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Paul Taubman has been the CEO of PJT Partners Inc. (NYSE:PJT) since 2015. First, this article will compare CEO compensation with compensation at similar sized companies. Then we'll look at a snap shot of the business growth. And finally we will reflect on how common stockholders have fared in the last few years, as a secondary measure of performance. The aim of all this is to consider the appropriateness of CEO pay levels.
How Does Paul Taubman's Compensation Compare With Similar Sized Companies?
Our data indicates that PJT Partners Inc. is worth US$1.5b, and total annual CEO compensation is US$4.2m. (This number is for the twelve months until December 2018). While this analysis focuses on total compensation, it's worth noting the salary is lower, valued at US$1.0m. We looked at a group of companies with market capitalizations from US$1.0b to US$3.2b, and the median CEO total compensation was US$4.0m.
So Paul Taubman is paid around the average of the companies we looked at. This doesn't tell us a whole lot on its own, but looking at the performance of the actual business will give us useful context.
You can see, below, how CEO compensation at Partners has changed over time.
Is PJT Partners Inc. Growing?
Over the last three years PJT Partners Inc. has shrunk its earnings per share by an average of 24% per year (measured with a line of best fit). Its revenue is up 12% over last year.
Few shareholders would be pleased to read that earnings per share are lower over three years. There's no doubt that the silver lining is that revenue is up. But it isn't sufficiently fast growth to overlook the fact that earnings per share has gone backwards over three years. So given this relatively weak performance, shareholders would probably not want to see high compensation for the CEO. Shareholders might be interested in this free visualization of analyst forecasts.
Has PJT Partners Inc. Been A Good Investment?
Most shareholders would probably be pleased with PJT Partners Inc. for providing a total return of 48% over three years. As a result, some may believe the CEO should be paid more than is normal for companies of similar size.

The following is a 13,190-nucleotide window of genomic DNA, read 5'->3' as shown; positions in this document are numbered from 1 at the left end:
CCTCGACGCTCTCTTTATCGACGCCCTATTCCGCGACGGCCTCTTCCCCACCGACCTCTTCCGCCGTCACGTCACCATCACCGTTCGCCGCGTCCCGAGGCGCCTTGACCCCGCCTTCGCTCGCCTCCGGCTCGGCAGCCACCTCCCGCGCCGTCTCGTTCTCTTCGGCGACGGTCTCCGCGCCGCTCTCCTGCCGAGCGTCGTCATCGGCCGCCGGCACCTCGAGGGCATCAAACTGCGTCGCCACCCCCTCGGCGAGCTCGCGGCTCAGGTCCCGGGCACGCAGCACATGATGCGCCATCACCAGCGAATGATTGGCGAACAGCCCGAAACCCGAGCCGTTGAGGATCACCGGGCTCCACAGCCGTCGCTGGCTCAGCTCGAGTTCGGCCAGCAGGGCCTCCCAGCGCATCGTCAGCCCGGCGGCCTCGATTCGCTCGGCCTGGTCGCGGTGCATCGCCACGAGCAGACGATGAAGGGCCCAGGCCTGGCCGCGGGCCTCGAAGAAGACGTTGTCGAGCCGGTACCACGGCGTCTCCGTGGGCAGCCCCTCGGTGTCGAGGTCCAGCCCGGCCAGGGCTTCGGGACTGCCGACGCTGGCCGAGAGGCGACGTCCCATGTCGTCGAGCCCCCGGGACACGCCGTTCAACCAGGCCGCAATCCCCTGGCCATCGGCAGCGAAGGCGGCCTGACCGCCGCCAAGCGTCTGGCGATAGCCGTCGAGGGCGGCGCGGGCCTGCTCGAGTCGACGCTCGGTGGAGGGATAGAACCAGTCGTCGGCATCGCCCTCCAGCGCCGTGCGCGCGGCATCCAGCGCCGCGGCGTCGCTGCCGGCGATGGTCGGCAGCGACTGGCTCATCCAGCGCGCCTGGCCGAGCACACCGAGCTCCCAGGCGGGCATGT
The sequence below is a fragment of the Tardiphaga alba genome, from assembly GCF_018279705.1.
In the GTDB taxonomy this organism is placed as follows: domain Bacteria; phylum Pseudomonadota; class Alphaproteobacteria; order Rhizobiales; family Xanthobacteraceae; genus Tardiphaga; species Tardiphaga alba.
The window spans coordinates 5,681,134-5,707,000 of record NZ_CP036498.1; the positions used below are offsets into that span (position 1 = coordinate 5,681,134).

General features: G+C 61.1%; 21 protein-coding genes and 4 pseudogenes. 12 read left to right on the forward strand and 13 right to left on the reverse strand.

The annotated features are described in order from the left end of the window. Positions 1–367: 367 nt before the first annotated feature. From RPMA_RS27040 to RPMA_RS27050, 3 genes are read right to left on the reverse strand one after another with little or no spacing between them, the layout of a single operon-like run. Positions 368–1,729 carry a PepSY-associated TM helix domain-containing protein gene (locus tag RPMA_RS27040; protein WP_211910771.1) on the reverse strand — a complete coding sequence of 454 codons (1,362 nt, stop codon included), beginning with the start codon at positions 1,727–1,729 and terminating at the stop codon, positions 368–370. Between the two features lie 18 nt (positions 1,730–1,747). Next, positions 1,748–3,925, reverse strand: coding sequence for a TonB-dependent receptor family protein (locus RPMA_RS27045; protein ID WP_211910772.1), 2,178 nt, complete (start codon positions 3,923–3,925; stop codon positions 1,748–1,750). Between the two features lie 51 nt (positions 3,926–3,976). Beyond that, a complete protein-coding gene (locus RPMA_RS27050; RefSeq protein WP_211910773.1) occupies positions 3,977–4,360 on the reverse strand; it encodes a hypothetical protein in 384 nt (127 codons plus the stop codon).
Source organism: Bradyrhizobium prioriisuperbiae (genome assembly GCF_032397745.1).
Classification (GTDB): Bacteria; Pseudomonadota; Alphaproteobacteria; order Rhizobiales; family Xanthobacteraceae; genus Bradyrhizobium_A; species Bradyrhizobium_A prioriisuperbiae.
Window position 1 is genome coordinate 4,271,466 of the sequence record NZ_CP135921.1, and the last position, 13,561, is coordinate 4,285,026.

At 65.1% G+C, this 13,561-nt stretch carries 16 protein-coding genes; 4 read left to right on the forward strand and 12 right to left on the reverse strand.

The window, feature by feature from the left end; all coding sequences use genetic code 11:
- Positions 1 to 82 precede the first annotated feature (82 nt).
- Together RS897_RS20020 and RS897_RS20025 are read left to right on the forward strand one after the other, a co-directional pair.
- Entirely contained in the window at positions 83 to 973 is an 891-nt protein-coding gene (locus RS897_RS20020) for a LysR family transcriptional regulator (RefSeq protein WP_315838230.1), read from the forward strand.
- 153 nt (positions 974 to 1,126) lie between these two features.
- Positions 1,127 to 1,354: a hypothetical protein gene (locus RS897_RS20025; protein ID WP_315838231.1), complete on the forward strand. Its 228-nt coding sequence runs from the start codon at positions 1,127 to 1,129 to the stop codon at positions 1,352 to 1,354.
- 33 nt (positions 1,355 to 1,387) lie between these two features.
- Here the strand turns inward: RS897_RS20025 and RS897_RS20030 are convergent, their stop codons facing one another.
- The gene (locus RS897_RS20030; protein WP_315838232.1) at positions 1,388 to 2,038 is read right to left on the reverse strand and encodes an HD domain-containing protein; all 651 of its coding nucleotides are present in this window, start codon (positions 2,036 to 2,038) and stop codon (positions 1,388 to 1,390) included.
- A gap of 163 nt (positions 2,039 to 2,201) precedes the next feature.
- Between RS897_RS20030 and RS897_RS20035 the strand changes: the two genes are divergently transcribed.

Paul Taubman is paid around what is normal the leaders of comparable size companies.
We're not seeing great strides in earnings per share, but the company has clearly pleased some investors, given the returns over the last three years. So we doubt many are complaining about the fairly normal CEO pay. CEO compensation is one thing, but it is also interesting to check if the CEO is buying or selling Partners (free visualization of insider trades).
Arguably, business quality is much more important than CEO compensation levels. So check out this free list of interesting companies, that have HIGH return on equity and low debt.
We aim to bring you long-term focused research analysis driven by fundamental data. Note that our analysis may not factor in the latest price-sensitive company announcements or qualitative material.
If you spot an error that warrants correction, please contact the editor at firstname.lastname@example.org. This article by Simply Wall St is general in nature. It does not constitute a recommendation to buy or sell any stock, and does not take account of your objectives, or your financial situation. Simply Wall St has no position in the stocks mentioned. Thank you for reading.